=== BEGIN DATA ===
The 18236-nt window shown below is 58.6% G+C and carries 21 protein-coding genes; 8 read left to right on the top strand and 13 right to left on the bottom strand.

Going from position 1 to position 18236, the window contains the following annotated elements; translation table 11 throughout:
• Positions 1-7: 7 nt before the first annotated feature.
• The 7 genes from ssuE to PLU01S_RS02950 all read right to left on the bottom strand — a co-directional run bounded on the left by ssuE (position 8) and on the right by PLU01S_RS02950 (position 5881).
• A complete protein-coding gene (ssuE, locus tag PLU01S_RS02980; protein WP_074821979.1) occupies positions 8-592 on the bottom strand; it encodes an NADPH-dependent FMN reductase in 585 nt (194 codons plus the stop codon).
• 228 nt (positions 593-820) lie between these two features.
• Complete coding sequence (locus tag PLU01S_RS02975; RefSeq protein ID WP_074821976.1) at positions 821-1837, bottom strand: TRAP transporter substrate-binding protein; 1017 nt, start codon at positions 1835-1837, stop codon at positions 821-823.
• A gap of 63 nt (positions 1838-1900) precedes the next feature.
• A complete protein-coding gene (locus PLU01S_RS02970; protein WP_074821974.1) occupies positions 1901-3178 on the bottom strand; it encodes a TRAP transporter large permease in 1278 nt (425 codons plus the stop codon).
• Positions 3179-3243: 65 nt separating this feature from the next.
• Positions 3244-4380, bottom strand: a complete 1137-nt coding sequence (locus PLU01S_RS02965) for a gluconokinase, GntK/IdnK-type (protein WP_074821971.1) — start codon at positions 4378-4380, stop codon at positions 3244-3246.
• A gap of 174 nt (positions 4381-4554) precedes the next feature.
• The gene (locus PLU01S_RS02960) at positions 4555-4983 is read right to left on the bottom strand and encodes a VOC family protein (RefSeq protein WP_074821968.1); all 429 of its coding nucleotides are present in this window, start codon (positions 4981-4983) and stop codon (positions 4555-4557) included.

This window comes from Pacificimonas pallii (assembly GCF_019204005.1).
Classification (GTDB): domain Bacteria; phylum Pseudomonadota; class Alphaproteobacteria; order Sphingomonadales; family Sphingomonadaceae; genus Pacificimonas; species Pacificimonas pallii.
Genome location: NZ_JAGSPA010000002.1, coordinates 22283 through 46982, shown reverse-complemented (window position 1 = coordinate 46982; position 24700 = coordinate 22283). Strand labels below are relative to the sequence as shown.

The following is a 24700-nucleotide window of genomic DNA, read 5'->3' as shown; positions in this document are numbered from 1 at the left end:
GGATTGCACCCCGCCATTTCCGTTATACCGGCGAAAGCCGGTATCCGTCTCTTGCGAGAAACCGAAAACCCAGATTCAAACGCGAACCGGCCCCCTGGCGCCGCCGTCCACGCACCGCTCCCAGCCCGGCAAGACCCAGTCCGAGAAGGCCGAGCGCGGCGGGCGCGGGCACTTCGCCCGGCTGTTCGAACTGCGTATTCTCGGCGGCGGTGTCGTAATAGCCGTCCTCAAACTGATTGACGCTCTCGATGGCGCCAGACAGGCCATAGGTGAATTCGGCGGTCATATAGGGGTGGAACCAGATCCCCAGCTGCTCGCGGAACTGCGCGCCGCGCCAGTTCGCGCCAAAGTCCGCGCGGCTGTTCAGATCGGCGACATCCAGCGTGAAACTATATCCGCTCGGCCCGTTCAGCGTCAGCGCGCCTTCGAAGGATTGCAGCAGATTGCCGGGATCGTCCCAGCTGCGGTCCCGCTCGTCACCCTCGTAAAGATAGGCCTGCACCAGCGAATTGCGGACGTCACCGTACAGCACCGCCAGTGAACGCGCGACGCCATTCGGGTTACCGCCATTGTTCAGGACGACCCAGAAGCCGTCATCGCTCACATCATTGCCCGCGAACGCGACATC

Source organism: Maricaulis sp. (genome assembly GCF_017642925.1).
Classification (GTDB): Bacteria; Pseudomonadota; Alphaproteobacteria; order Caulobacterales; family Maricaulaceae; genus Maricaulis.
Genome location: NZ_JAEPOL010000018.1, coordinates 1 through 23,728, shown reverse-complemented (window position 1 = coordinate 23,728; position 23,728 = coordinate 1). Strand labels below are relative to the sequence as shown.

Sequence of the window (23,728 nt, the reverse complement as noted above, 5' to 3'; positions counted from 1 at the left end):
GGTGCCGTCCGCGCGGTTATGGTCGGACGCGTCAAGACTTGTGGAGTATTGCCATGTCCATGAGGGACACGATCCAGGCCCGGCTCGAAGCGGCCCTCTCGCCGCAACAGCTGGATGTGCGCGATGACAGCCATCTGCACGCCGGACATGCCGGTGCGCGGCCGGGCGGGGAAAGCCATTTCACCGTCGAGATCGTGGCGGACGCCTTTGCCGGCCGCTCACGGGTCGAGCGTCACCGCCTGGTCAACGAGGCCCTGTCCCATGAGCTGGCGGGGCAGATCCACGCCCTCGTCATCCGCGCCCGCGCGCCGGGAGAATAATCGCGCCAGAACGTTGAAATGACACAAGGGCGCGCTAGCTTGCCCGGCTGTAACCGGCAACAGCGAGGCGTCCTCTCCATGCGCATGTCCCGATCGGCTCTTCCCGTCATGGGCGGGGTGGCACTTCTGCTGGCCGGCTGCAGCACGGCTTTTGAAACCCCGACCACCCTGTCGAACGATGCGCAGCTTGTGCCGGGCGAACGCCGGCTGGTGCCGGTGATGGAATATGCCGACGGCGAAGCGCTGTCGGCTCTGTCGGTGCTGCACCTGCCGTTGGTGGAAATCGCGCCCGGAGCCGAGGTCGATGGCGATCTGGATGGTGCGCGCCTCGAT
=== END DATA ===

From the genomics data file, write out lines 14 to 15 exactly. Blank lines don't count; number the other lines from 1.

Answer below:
This window comes from Pacificimonas pallii (assembly GCF_019204005.1).
Classification (GTDB): domain Bacteria; phylum Pseudomonadota; class Alphaproteobacteria; order Sphingomonadales; family Sphingomonadaceae; genus Pacificimonas; species Pacificimonas pallii.